by Beauchamp Art
Blue tack figure on artificial grass; experiments for future ideas.
Arcadia follows small synthetic figure in a plastic paradise. In these images I experimented with orientating and reposing the small, quickly made Morph-like figure into a range of positions, placed in conjunctions with the artificial grass samples, set against a blue, plastic backdrop.
These were fairly basic and lighthearted compositions that served as a testing ground for ideas about a potential stop-motion animation project.
Arcadia comes from Grecian antiquity; an ideal pasture and natural harmony, which was adopted Romantic landscape artists, and forms the backdrop to Tom Stoppard’s play of the same name, which deals with an interesting ranges of themes, including the impossibility of realizing the ideal; as it is inevitably tied to fashion, remediated iconography, and taste. The figure is no Adonis, the Astroturf no Arcadia.
Thus every man’s paradise is unique, all equally unattainable. Stoppard also deals with knowledge acquisition and understanding; the perilousness of the aspiration to omnipotence; “When we have found all the mysteries and lost all the meaning, we will be alone, on an empty shore.” [Stoppard, 1993] The over zealous and exclusive dedication to the development of personal knowledge and the centralizing of information can only lead to isolation.
Stoppard uses the hermit as a metaphor for the figure lead to solitude by their apathetic academic pursuits (following a traumatic event) as if to understand all would allow someone to control everything, to morph reality, and to shape it to one’s own desires, undoing unwanted history, much as the rural Derbyshire garden in Stoppard’s play is reshaped and reformed by each owner; each picturesque image overriding the will and memory of the previous ideal. Much as the malleable plastic figure is remolded with each new pose, taking traces of the previous positions as evidenced by the build up of fingerprints and dirt from the constant reshaping, not forming a clear cast of the hands that shaped it, only building to a blur, and uncertain history. Only concrete in representations, idealised, colour-corrected photographs, with the fold of the backdrop digitally removed, forming an infinite curve, and endless horizon; an unending blue of sea and sky fused, amassed by a plastic island, and an isolated, artificial figure; the plastic hermit.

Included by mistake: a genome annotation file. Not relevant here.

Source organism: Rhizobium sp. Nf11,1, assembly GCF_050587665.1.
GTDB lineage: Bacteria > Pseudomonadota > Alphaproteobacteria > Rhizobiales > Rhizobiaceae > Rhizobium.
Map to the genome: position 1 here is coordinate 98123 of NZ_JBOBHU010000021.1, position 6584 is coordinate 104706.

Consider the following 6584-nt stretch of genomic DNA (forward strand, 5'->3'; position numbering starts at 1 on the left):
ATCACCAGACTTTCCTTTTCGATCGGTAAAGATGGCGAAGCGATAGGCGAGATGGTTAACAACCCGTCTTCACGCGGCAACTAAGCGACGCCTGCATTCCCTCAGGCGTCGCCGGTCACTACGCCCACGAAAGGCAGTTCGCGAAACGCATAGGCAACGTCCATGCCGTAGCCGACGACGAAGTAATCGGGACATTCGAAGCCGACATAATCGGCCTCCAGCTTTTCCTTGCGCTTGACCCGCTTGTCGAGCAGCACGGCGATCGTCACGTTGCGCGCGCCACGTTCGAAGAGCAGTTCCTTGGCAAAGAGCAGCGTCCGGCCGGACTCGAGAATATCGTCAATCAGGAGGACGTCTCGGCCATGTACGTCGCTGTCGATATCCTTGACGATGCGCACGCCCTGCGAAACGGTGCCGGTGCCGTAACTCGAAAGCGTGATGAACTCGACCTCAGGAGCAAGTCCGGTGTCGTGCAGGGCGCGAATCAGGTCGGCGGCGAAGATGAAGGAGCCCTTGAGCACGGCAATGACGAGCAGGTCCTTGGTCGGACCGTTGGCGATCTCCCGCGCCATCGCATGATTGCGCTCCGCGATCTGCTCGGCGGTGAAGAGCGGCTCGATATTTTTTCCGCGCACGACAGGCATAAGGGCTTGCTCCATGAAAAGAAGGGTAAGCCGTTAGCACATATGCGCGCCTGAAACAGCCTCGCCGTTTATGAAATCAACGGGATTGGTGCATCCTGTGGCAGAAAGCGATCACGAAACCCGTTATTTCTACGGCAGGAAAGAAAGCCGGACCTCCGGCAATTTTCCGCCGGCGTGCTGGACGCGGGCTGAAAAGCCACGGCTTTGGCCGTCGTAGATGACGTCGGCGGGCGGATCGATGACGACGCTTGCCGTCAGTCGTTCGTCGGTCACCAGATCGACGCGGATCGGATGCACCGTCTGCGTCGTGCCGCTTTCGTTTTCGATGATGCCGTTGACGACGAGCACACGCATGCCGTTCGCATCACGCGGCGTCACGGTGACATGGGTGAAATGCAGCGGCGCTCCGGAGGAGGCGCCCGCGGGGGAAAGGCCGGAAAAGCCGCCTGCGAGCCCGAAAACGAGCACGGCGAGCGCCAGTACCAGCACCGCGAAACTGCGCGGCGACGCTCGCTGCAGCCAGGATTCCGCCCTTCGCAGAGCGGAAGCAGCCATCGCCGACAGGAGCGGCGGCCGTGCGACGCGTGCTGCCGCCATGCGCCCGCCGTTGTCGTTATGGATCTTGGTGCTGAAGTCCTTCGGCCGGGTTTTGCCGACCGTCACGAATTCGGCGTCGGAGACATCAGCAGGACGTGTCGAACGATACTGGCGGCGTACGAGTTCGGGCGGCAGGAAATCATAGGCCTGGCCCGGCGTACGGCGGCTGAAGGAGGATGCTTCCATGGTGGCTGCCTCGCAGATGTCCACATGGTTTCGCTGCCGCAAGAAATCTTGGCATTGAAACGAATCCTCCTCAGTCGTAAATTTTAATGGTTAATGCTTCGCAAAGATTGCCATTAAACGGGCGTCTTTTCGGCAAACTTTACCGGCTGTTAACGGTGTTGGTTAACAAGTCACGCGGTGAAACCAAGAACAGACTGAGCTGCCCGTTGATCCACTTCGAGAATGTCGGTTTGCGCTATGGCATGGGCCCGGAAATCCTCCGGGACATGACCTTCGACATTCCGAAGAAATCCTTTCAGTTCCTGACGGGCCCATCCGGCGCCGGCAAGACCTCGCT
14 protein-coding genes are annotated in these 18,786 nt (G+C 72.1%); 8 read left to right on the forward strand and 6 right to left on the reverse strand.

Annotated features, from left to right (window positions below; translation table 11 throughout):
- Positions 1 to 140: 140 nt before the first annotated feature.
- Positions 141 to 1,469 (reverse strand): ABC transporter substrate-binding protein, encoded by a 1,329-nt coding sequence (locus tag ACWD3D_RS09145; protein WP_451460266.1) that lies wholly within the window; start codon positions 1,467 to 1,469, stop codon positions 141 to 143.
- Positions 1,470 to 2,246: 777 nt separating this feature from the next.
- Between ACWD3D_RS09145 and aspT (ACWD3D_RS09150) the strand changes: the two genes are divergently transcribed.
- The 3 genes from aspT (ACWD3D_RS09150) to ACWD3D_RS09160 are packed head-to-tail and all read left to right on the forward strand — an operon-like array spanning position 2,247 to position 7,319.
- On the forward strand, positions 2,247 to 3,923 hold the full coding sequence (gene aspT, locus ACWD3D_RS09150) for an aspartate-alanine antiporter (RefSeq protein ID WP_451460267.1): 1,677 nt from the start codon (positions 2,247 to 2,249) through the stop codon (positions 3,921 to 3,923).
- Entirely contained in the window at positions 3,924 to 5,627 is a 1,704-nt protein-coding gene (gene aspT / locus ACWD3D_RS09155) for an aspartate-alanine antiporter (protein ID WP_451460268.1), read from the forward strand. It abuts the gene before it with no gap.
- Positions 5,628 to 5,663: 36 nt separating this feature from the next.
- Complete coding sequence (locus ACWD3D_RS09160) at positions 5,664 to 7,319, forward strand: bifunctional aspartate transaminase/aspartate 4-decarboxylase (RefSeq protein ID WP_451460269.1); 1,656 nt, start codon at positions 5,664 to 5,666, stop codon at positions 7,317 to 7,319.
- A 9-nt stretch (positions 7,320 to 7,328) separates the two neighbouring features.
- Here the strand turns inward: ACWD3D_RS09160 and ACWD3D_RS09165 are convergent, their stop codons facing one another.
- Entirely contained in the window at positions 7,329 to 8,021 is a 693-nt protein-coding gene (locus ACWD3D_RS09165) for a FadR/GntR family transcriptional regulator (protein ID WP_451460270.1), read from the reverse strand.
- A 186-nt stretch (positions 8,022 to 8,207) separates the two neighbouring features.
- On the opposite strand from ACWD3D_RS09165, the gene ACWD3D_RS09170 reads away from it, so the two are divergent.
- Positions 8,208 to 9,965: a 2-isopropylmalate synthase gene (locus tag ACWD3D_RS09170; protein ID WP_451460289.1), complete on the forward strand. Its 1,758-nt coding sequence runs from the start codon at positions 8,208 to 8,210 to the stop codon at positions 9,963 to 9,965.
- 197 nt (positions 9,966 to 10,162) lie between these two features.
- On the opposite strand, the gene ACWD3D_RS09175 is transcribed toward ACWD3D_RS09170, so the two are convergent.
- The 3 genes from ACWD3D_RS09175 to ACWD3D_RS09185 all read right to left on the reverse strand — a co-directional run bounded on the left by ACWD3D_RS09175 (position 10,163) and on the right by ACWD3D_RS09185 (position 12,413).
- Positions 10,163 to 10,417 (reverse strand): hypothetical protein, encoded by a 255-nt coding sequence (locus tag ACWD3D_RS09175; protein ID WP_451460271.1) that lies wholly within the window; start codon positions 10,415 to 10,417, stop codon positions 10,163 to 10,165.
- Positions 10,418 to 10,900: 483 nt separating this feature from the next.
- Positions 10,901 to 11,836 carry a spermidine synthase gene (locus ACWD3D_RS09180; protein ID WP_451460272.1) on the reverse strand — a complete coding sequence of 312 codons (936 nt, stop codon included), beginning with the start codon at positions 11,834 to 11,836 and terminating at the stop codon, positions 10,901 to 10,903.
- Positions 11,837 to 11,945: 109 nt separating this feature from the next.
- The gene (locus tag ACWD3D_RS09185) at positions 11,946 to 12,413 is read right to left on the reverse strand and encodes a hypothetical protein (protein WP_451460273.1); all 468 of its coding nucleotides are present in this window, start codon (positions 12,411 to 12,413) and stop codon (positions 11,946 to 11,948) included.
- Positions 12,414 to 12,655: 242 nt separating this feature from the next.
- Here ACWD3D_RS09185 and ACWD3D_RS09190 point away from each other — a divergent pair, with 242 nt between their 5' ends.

Stoppard, Tom. (1993) Arcadia. [Play]